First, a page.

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Panthers’ TopCats return for girls’ cheer clinic

Just like NFL players, each team’s cheerleaders have their own offseasons, with tryouts, routines and processes to prepare for another season kicking off in September.

The Carolina Panthers’ TopCats, for which the 2012 squad was selected in late May with 11 newcomers joining 13 returning women, will visit Myrtle Beach from Charlotte for the third annual “Fun in the Sun Cheer and Dance Clinic.” Welcoming girls ages 7-18, the TopCats and with host Dolce Lusso Salon and Spa of Myrtle Beach, will lead a two-hour workout 10 a.m.-noon Saturday in the city’s Valor Memorial Garden, on Farrow Parkway, at The Market Common.

Richelle Grant, coordinator and choreographer of the TopCats, shared some insight into the realm of cheerleading, and the women who make time for this sidelight among their own careers.

Just how big a blend of athletics, fitness, choreography, rhythm and the right music is cheerleading? Does one part develop before the other, or is there an order, a progression to it all?

It all blends together and is needed in cheerleading. I feel rhythm is the most essential trait, because rhythm can’t be taught. After rhythm, fitness, because good physical fitness aids in a cheerleader’s endurance. Choreography comes next because that is the entertaining component. A cheerleader must be able to execute the choreography being taught, and everyone must look like a team doing so.

With this job cheering for 10 games a year – and more with home playoff games – as an extracurricular activity for each TopCat, how many of the women are college students and what range of professional fields do the ladies represent?

Nearly half of the cheerleaders are college students, either finishing undergrad or pursuing graduate programs. The professional fields of our cheerleaders range from graphic designers, to engineers, to entrepreneurs to personal trainers. We truly have a well-rounded group of women who set goals for themselves and attain them.

Giving this clinic every summer in Myrtle Beach has become an annual event for local girls. All year long, how does such outreach by the TopCats across the Carolinas bring extra cheer to the TopCats and for the Panthers’ fan base?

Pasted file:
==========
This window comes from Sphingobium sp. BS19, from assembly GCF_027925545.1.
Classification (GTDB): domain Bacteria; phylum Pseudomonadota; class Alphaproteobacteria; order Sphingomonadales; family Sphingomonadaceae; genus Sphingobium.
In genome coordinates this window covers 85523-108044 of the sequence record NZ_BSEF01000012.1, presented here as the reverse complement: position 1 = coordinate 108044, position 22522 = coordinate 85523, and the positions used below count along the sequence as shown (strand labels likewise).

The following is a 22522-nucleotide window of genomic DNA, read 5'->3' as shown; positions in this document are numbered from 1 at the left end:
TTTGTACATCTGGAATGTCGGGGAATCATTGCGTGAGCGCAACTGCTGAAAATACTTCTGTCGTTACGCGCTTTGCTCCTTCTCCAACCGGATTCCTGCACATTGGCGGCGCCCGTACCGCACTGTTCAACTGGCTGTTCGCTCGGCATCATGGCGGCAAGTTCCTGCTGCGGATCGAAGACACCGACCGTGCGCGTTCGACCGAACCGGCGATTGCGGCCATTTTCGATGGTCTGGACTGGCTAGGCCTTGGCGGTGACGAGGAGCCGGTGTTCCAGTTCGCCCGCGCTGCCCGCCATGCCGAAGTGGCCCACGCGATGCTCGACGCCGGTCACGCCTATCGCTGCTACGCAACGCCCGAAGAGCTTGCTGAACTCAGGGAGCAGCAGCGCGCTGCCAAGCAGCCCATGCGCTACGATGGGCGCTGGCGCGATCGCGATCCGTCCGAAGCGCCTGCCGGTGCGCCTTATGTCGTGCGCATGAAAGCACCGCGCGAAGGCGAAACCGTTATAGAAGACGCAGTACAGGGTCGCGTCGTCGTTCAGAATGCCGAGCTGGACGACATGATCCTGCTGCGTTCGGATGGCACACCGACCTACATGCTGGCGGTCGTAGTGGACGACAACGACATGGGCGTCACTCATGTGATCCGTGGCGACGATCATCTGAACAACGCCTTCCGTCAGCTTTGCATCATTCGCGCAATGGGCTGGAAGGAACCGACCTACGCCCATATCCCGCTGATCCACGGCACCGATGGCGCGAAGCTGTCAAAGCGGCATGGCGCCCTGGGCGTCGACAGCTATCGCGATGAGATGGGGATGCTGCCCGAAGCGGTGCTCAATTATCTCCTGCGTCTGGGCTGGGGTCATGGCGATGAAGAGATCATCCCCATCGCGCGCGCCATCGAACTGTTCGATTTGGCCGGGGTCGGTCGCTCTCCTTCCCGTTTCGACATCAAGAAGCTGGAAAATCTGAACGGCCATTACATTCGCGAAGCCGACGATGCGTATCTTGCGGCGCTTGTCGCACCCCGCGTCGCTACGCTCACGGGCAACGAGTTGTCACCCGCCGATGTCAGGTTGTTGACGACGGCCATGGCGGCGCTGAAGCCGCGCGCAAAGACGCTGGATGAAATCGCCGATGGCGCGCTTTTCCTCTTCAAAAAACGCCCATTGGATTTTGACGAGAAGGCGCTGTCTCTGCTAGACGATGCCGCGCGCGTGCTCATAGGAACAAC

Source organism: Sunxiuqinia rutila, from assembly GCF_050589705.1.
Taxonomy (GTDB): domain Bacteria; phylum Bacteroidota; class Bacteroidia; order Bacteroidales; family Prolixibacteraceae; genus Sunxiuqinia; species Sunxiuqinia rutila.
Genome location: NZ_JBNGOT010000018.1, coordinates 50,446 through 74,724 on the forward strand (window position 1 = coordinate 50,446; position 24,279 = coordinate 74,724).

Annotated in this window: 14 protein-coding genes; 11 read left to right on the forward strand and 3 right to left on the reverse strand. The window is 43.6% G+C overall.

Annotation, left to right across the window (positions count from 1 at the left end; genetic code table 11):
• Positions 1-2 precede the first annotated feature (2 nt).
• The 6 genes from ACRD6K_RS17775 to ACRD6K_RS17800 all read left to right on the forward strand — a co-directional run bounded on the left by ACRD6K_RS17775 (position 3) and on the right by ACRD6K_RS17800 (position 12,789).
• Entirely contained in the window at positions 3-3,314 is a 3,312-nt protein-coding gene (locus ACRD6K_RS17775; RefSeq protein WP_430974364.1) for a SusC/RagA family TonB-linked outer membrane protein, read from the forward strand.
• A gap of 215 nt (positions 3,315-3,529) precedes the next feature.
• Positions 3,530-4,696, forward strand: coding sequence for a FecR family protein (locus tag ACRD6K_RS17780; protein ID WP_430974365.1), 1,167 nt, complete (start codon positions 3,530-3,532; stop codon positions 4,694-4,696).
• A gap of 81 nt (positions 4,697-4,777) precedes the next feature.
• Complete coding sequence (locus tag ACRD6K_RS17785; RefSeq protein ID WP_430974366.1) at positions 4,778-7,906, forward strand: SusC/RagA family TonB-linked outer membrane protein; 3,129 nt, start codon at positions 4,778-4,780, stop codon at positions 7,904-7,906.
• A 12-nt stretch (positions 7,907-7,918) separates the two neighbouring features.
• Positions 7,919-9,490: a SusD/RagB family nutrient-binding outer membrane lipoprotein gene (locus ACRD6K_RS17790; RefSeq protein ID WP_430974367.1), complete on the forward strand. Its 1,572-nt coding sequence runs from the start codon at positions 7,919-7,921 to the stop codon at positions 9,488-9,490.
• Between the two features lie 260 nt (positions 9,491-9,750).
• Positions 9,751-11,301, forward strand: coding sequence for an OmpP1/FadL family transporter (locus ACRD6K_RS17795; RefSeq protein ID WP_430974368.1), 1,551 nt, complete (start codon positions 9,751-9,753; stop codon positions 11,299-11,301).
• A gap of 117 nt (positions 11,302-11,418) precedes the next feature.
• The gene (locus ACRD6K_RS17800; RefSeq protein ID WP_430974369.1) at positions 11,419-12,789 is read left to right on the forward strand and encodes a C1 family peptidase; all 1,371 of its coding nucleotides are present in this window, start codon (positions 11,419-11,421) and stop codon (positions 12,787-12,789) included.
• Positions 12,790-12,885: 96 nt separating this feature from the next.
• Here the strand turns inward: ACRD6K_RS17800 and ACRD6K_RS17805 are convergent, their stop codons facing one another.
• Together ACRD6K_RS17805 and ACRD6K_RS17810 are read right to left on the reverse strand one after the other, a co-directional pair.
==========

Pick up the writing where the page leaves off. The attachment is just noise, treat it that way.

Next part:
Having camps in both South and North Carolina spreads excitement about the upcoming season and the team. It’s important for the cheerleaders to make appearances throughout the Carolinas because many of the fans aren’t able to attend games, and with that, the cheerleaders like to bring the excitement of the Carolina Panthers to fans in their areas.

How does cheerleading enhance the TopCats’ own fanfare of this truly American sport we call football?

Cheerleading enhances football because it’s part of the entertainment experience. Cheerleaders help get the fans enthused, which in turn gets the team pumped up. It’s a chain reaction, and on game day, their role is to rally the fans together to cheer those guys to victory.

For everyone who makes an NFL cheer squad after what must be formidable competition for those precious few slots per team, at what age does the urge to cheer hit a youngster?

Cheerleading can begin as early as 5 years old. Being part of a team atmosphere, the sparkly pompoms, and the opportunity to yell as loud as possible is enough to get children excited about the sport. Many children have a lot of energy to burn, and cheerleading requires energy.

With every clinic the TopCats lead, what’s the biggest reward the women want the girls to bring home after your two-hour workout?

The biggest reward the cheerleaders would like for the girls to bring home is a sense of accomplishment. Learning choreography and performing it within a two-hour time frame is not easy. We want the girls to have a blast, and take pride in their hard work.